60 Minutes to Air Anti-War Propaganda Piece

February 22nd, 2007 7:48 PM

CBS and 60 Minutes just can't help themselves. They keep letting their anti-military bias show. Case in point, Lara Logan (not exactly a fan of the military) is doing a piece on 60 Minutes this Sunday about Appeals for Redress. You remember Appeals for Redress? I did a post on them back in October 2006.

They present themselves as a "grassroots" organization when in fact they are another concoction of Fenton Communications. Jonathan Hutto, one of the main spokesmen, was a photographer for the Navy while in Iraq. He was an activist before he was an media darling, working with the ACLU and Amnesty International. In an interview with Revolution, the media outlet for the Revolutionary Communist Party, Hutto had this to say about his fellow soldiers...

The majority of the people who join the military primarily join for economic reasons. Those reservations and misgivings I have about the Iraq war are those that I had when I joined, and that many of us have when we joined. Many of us joined for all sorts of reasons, to straighten out their personal lives, pay off some debts, get some degree or educational opportunity or what have you.

Perhaps some joined to build some street cred for more activist antics? Reminds me of John Kerry and we know how supportive he was of his fellow soldiers.

Then we have Liam Madden, another spokesman. Madden presented Dennis Kucinich with his signed Appeal for Redress. He has been making the anti-war rounds with Sunsara Taylor, who works for Revolution. Apparently Madden was against the war in Iraq before he signed up with the Marines but didn't know that a war with Iraq was a possibility when he signed up.

At 18, just out of high school, Madden decided the Marines was a better option than college, allowing him time to grow up and challenge himself, he said. But he had doubts before the 2003 start of the war "when the current administration started inundating us with fear."
About two years later, he was sent to Iraq for seven months. "Iraq, I never approved of it, but I put my opinions kind of on hold," he said. "My feelings started to intensify and coalesce when I came back to the U.S. and started informing myself more."

I went to Iraq opposing the war and I left Iraq opposing the war. I always opposed the war so there was really no development in that or any specific development only I could have gotten from my vantage.

What did Madden experience in Iraq that spurred this anti-war activism? Actually nothing...

"Sergeant Liam Madden is one of them. "I am a marine and my experience there. I felt like seven months of my effort, which was not directly combat-related, my contribution to that war did not lead to a safer and more stable Iraq," says Madden. "I do not think it is necessary for someone to have a traumatic experience in Iraq to realize that the war is wrong."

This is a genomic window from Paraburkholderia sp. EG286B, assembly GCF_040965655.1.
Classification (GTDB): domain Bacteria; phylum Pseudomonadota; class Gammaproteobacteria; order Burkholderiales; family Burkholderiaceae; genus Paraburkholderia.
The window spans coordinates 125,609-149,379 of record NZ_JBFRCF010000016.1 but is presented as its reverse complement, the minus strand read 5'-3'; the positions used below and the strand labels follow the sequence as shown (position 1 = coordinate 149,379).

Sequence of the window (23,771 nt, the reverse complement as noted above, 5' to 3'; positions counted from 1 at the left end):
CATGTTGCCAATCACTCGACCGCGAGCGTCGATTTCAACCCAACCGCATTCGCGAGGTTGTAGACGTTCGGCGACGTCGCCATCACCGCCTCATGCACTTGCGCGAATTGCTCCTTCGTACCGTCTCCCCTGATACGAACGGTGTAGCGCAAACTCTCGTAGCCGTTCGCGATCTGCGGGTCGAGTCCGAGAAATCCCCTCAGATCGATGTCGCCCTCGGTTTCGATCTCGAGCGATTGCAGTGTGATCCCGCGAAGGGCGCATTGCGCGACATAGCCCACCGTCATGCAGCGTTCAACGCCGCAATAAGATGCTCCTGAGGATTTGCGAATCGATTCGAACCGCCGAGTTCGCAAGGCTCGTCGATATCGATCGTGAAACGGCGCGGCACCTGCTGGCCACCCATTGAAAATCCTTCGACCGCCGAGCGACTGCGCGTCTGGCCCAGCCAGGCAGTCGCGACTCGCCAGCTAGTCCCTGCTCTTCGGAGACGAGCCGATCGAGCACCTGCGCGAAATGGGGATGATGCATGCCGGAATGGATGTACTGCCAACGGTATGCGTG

And the country that he volunteered to defend? How does this soldier really feel about his country?

"I see American history, what you get fed growing up, in American schools and the standard curriculum and furthermore what the news tells you is news, it basically paints America as the knight in shining armor, maybe occasionally misguided, but basically the good guy. A big influence on me was reading Howard Zinn. I’m basically an independent enough minded person to acknowledge that that’s just not so, we’re not always the knight in shining armor and lots of times there’s an agenda to our foreign policy that’s not on the surface."

In the interest of fairness, I do have to report that Appeals for Redress passed out care packages to our active duty military members for the holidays...

"Besides treats like cookies and candy, these care packages will include information on the anti-war movement and resources so that they can become directly involved in ending the war and caring for their brothers and sisters as they return home."

"Suggested items for the care packages include: the Appeal for Redress, Iraq Veterans Against the War flyers, “Iraq for Sale,” and “Sir, No Sir!” postcards telling soldiers how to get their free copy, information on Vets for Peace, Military Families Speak Out, Courage to Resist, and the GI Rights Hotline, as well as cookies, candy, and other holiday treats."

No agenda there... Move along...

CBS and 60 Minutes are simply distributing anti-war propaganda that does nothing but undermine the mission and distort the feelings of the military members that did not sign the petition. (current signatures are at approx. 1200).They are using half-truths and avoiding full disclosure on the puppeteers behind Appeal for Redress. If they were truly interested in giving America the whole story, they would include the backgrounds and hidden agendas. But this is CBS - why should we expect anything different?

If you would like to tell CBS how you feel, you can email them at 60m@cbsnews.com.